Washington, August 19 (ANI): Scientists have found that naturally occurring organic matter in water and sediment appears to play a key role in helping microbes convert tiny particles of mercury in the environment into a form that is toxic to most living creatures.
According to Duke University environmental engineers, this finding is important because it could change the way mercury in the environment is measured and therefore regulated.
This particularly harmful form of the element, known as methylmercury, is a potent toxin for nerve cells. When ingested by organisms, it is not excreted and builds up in tissues or organs.
In a series of laboratory experiments, Amrika Deonarine, a graduate student in civil and environmental engineering at Duke's Pratt School of Engineering, found that organic matter and chemical compounds containing sulfur - known as sulfides - can readily bind to form mercury sulfide nanoparticles.
Since they are more soluble than larger particles, these nanoparticles may be the precursors to a process known as methylation.
"When the organic material combines with the mercury, it prevents the particle from accumulating with other mercury particles and growing larger," said Deonarine.
"Since the mercury remains in a nanoparticle size, it can easily collect on the surface of microbes where any mercury that dissolves can be taken in by the microbes," she said.
"Without the organic matter, the mercury sulfide nanoparticles would grow too large and become insoluble, thus reducing the availability of mercury for microbial methylation," she added.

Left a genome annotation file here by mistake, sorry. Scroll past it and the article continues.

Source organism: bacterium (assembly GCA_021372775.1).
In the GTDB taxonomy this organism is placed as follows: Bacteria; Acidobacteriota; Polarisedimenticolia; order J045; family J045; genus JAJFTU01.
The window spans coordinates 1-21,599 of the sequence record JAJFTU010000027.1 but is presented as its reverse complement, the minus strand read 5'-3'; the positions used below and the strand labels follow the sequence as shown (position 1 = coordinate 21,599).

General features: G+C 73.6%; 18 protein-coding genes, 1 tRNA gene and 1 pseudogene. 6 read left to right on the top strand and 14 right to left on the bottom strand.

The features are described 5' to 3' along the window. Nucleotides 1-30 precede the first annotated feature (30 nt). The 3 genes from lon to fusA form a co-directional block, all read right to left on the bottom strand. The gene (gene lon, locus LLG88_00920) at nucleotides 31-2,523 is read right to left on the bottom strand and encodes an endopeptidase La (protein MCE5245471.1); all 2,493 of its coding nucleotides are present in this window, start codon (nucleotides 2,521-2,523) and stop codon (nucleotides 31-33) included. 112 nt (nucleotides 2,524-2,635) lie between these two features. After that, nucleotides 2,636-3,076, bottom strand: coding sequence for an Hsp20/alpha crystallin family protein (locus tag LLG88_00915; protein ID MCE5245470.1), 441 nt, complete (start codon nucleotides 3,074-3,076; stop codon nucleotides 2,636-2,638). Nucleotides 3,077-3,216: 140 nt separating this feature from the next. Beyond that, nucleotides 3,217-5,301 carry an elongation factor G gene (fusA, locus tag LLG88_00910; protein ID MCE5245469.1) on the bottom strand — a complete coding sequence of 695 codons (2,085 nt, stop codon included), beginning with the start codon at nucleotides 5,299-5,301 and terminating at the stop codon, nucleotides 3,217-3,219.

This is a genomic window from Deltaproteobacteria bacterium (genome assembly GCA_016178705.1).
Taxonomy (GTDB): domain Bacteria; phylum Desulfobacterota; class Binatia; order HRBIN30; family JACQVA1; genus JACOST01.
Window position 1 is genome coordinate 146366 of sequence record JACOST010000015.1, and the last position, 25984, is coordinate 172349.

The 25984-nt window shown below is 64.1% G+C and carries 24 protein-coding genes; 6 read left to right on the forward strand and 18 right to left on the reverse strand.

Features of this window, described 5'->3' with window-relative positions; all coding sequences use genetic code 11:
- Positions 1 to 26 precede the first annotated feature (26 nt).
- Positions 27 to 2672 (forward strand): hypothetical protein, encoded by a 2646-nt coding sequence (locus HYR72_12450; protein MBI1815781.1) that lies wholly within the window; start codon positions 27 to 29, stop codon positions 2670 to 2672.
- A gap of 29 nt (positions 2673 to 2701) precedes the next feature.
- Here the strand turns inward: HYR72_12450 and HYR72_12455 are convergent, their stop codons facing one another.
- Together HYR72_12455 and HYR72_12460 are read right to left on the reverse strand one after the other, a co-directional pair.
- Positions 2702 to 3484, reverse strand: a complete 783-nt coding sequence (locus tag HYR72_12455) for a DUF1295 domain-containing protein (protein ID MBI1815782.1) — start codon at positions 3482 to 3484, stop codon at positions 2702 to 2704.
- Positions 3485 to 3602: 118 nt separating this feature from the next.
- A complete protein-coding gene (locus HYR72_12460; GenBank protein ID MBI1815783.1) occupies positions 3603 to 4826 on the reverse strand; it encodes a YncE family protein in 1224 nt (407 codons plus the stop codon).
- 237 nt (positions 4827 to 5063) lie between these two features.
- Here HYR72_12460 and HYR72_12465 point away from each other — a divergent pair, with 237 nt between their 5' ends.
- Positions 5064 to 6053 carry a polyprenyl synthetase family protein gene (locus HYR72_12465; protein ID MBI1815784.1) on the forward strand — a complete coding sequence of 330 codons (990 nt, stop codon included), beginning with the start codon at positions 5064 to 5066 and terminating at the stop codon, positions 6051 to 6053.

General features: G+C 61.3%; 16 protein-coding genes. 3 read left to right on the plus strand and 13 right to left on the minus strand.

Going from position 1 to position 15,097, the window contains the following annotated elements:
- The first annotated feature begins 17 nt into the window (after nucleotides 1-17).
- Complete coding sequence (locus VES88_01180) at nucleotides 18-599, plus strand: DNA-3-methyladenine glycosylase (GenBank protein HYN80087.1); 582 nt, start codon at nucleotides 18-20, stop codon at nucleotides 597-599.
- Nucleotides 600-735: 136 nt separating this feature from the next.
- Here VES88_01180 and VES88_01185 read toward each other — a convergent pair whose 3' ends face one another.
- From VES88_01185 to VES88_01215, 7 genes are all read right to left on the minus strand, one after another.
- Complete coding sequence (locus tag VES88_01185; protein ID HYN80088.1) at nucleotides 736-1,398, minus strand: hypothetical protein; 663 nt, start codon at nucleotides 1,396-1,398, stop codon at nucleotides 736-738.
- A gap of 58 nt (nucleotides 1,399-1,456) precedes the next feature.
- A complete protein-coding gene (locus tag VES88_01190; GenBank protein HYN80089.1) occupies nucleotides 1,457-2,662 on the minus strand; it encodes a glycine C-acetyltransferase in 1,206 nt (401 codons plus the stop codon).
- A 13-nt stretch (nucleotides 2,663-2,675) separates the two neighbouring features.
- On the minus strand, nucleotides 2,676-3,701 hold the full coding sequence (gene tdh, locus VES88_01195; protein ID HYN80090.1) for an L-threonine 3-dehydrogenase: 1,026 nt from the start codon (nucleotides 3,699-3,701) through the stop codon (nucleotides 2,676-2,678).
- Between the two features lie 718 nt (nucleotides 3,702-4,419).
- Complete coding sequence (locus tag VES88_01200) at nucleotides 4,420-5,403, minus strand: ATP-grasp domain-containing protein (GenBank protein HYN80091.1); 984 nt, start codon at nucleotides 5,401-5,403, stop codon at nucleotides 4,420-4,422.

It is while inside the microbe that the mercury is converted into the harmful methylmercury form, according to the researchers.
These reactions can only take place in cold water environments with little to no oxygen, such as the zone of sediment just below the bottom of a body of water.
Other such anaerobic environments can also be found in waste water and sewage treatment systems, the researchers said.
Mercury is extremely toxic and can lead to kidney dysfunctions, neurological disorders and even death. In particular, fetuses exposed to methylmercury can suffer from these same disorders as well as impaired learning abilities.
There are many ways mercury gets into the environment, with the primary sources being the combustion of coal, the refining of such metals as gold and other non-ferrous metals, and in the gases released during volcanic eruptions. (ANI)